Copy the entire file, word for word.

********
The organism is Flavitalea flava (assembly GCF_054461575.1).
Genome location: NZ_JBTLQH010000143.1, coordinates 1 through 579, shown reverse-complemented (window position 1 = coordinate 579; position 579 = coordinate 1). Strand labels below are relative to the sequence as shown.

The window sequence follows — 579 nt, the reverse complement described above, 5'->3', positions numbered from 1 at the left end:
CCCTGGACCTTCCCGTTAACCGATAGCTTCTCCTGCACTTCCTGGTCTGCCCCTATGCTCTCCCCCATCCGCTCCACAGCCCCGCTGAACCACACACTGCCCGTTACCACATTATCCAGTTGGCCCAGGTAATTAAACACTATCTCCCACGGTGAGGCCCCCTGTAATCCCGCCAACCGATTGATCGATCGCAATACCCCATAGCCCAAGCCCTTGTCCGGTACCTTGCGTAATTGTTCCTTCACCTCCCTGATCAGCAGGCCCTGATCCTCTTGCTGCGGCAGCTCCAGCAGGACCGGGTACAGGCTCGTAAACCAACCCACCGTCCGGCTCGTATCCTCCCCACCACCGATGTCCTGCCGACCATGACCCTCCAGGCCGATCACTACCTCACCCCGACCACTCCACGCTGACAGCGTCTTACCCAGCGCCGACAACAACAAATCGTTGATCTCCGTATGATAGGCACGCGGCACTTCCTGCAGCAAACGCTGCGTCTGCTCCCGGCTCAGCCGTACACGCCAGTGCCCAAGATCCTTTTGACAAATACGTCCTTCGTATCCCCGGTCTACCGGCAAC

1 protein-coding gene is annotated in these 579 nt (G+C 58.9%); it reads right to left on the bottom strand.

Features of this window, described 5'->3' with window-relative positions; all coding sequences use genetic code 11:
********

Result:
The organism is Flavitalea flava (assembly GCF_054461575.1).
Genome location: NZ_JBTLQH010000143.1, coordinates 1 through 579, shown reverse-complemented (window position 1 = coordinate 579; position 579 = coordinate 1). Strand labels below are relative to the sequence as shown.

The window sequence follows — 579 nt, the reverse complement described above, 5'->3', positions numbered from 1 at the left end:
CCCTGGACCTTCCCGTTAACCGATAGCTTCTCCTGCACTTCCTGGTCTGCCCCTATGCTCTCCCCCATCCGCTCCACAGCCCCGCTGAACCACACACTGCCCGTTACCACATTATCCAGTTGGCCCAGGTAATTAAACACTATCTCCCACGGTGAGGCCCCCTGTAATCCCGCCAACCGATTGATCGATCGCAATACCCCATAGCCCAAGCCCTTGTCCGGTACCTTGCGTAATTGTTCCTTCACCTCCCTGATCAGCAGGCCCTGATCCTCTTGCTGCGGCAGCTCCAGCAGGACCGGGTACAGGCTCGTAAACCAACCCACCGTCCGGCTCGTATCCTCCCCACCACCGATGTCCTGCCGACCATGACCCTCCAGGCCGATCACTACCTCACCCCGACCACTCCACGCTGACAGCGTCTTACCCAGCGCCGACAACAACAAATCGTTGATCTCCGTATGATAGGCACGCGGCACTTCCTGCAGCAAACGCTGCGTCTGCTCCCGGCTCAGCCGTACACGCCAGTGCCCAAGATCCTTTTGACAAATACGTCCTTCGTATCCCCGGTCTACCGGCAAC

1 protein-coding gene is annotated in these 579 nt (G+C 58.9%); it reads right to left on the bottom strand.

Features of this window, described 5'->3' with window-relative positions; all coding sequences use genetic code 11: